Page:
“We’ll run out of the shotgun and under center,” Wengler said. “We’ll run tight ends.”
The Warriors may have a giant diamond in the rough in senior rookie Darius Olloway, who’s 6 feet 4 and 200 pounds. He’s mostly known for basketball, and colleges look for players that height at shooting guard.
He brings to mind 2017 Konawaena graduate Kamakana Ching, a 6-3 hoops player who also played wide receiver and landed a scholarship to Western Oregon, a Division II school.
“Hilo is wet all the time, and catching a football is new to him compared to catching a dry basketball,” Wengler said. “He came out during the summer. He’s got a lot to learn but could be fantastic.”
The other tall tight end is senior Christian Saiki, who’s 6-3 and 172 pounds, so Wengler can envision running a double tight end set, especially in red-zone situations where a jump ball might be the best passing option.
“We can run a twin tight end, 6-3 and 6-4 guys. There’s a lot of potential there.”
On the offense line are Pacheco at center, junior Dylan Hanson and freshman Talaimotu Lau Jr. (6-0, 350), who’s already drawing praise for his power, toughness and quick feet.
“This guy is a rock. He’s a straight-ahead nose guard, too,” Wengler said. “He can pull and move. He’s an anchor. He’s got quick feet but has a lot to learn. He’s someone to watch out for. He’s the nephew of DeForest Buckner (Indianapolis Colts DT). He recently moved from Waianae.”
Another two-way lineman is sophomore Niau Paulos (6-0, 184), who earned the coach’s respect for his hard work in the classroom.
“He’ll go wherever we ask him. He comes in the weight room every day at 5 am. and in his free time, he studies,” Wengler said. “He gets his work done. He’s a positive leader with humility.”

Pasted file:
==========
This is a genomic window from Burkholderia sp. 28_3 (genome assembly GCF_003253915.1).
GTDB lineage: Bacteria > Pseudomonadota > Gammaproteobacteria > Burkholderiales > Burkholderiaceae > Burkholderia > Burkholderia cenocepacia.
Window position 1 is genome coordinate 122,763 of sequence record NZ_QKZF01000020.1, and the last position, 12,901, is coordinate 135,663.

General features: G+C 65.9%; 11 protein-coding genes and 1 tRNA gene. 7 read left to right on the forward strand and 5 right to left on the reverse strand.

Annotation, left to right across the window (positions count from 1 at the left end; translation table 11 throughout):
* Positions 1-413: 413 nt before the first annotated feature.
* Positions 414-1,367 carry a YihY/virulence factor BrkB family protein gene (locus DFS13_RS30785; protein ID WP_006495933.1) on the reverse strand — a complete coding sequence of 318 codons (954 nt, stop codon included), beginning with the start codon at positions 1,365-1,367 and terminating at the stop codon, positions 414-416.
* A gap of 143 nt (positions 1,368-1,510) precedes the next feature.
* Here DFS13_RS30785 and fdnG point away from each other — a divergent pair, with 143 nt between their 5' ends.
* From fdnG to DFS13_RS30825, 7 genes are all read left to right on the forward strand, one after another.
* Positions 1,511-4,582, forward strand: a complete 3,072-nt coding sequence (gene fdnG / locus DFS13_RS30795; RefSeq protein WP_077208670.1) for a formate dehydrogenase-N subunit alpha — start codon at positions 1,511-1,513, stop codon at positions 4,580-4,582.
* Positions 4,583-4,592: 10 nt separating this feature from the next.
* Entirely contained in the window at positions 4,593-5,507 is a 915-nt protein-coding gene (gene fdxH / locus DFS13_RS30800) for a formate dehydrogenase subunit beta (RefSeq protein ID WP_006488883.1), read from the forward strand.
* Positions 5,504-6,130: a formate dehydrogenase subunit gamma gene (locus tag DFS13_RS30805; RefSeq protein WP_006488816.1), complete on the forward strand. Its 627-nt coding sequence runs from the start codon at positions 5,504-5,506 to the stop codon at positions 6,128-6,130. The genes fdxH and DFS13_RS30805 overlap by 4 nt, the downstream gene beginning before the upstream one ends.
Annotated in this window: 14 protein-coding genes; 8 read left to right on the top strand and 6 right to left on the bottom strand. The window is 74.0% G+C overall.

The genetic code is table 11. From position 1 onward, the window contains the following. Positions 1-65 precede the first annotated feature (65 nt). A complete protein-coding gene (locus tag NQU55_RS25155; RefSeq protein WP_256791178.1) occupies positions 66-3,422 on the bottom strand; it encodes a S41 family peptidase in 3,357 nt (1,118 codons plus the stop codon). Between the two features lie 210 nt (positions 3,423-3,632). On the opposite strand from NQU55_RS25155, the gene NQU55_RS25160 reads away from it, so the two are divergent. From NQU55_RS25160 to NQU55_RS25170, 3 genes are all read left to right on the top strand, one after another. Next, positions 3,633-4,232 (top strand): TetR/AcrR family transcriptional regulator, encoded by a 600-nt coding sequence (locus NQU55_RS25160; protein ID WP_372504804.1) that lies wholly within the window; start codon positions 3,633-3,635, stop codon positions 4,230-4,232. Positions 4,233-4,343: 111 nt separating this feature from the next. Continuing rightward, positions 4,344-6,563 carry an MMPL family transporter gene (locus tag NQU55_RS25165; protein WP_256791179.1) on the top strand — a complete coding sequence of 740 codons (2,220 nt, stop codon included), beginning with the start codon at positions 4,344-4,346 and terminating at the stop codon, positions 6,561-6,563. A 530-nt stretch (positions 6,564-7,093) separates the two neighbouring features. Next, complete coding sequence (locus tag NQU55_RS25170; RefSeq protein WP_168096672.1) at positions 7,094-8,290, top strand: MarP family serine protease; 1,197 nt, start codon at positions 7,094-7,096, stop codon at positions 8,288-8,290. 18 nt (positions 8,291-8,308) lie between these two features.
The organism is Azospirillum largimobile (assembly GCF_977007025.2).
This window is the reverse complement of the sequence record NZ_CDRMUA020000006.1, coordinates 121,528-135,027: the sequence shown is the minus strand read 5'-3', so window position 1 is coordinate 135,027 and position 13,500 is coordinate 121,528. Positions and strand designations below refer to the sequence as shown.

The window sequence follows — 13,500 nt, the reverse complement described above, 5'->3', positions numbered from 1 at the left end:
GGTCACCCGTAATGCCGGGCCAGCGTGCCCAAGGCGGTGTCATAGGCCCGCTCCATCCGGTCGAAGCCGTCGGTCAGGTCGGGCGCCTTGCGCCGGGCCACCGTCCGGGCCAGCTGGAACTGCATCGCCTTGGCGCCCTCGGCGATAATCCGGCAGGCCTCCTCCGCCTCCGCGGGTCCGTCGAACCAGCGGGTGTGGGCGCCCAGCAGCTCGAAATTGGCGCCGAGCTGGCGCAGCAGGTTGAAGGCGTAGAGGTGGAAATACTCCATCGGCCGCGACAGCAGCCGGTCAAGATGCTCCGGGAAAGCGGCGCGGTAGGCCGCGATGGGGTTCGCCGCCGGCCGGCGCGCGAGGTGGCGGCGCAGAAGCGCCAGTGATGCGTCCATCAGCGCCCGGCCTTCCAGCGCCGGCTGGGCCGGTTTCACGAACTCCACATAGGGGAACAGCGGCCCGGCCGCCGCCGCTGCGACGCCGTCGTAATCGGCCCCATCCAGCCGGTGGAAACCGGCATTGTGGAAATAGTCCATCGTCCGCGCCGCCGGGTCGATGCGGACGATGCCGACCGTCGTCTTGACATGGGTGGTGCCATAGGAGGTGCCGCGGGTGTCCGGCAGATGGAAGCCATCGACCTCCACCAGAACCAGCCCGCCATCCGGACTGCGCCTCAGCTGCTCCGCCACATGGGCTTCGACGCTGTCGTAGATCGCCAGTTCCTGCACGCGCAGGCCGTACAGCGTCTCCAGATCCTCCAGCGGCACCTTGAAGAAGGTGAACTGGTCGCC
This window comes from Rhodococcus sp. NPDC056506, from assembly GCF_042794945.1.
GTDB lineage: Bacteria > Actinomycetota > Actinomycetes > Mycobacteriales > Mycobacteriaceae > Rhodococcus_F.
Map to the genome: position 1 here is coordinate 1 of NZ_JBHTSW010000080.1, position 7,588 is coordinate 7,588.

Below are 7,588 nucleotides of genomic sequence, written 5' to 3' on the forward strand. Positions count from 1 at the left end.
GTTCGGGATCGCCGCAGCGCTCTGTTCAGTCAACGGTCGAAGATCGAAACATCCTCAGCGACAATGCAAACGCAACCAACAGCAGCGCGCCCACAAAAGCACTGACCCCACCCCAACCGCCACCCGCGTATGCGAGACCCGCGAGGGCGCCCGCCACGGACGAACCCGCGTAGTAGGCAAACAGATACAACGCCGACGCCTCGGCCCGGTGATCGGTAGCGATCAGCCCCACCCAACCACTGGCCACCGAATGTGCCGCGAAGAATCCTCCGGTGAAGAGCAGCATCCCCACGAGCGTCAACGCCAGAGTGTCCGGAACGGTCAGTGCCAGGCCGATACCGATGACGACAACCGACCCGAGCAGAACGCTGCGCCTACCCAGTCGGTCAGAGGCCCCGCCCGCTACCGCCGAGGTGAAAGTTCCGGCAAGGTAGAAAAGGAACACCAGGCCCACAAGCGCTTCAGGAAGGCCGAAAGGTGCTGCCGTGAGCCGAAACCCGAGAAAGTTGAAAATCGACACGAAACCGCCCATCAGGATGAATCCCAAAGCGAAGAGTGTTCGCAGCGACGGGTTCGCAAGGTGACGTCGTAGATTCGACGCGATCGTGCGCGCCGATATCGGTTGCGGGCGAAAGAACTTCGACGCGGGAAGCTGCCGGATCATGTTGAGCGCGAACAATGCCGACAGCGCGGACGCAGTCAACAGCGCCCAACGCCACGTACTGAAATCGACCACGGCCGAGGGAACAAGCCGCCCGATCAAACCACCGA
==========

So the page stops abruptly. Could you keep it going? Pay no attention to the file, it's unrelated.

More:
Those are the rocks of the OL but the defensive line will be a revolving door, featuring a lot of those guys.
On the DL are sophomore Diesel Gabriel, a two-way starter and junior Kamauokealoha Beaudet, another Ironman starter.
Figueroa, Yoshizumi, Kanikaio Inciong, another senior captain, juniors Jaden Acob and Ezekiel Gragas, and sophomore Ethan Bowden will get reps at linebacker.
Turner will be the main guy in the secondary accompanied by senior Taylor Eckart, juniors Rycen Pole and Kaolapaolili Masuko, sophomore Damien Saiki and Kahai.
Elijah Dinkel, a junior, will handle the kicking duties. He’s got range from 40 yards.
The thing that stands out most about Kamehameha’s new coach is his mindfulness for others. He understands everyone is in the same boat: Lots of inexperience with a focus on teaching the basics of blocking and tackling.
“We’re simplifying the playbook. I’d rather do a few things well than a whole bunch of things ugly,” he said. “Other teams are struggling, too. We want to give everybody the best possible experience, not just us. We’re all in this together. We want to get in as many games and experience in as possible.”
Friday at *Kealakehe, 6 p.m.
Thu., Oct. 21 Ka’u, 5 p.m.
Fri., Oct. 29 Honokaa 5 p.m.
Fri., Nov. 5 Pahoa 5 p.m.
Thu. Nov. 11 *Keaau 5 p.m.
Nov. 20 Kohala 5 p.m.
Nov. 27 at HPA 2 p.m.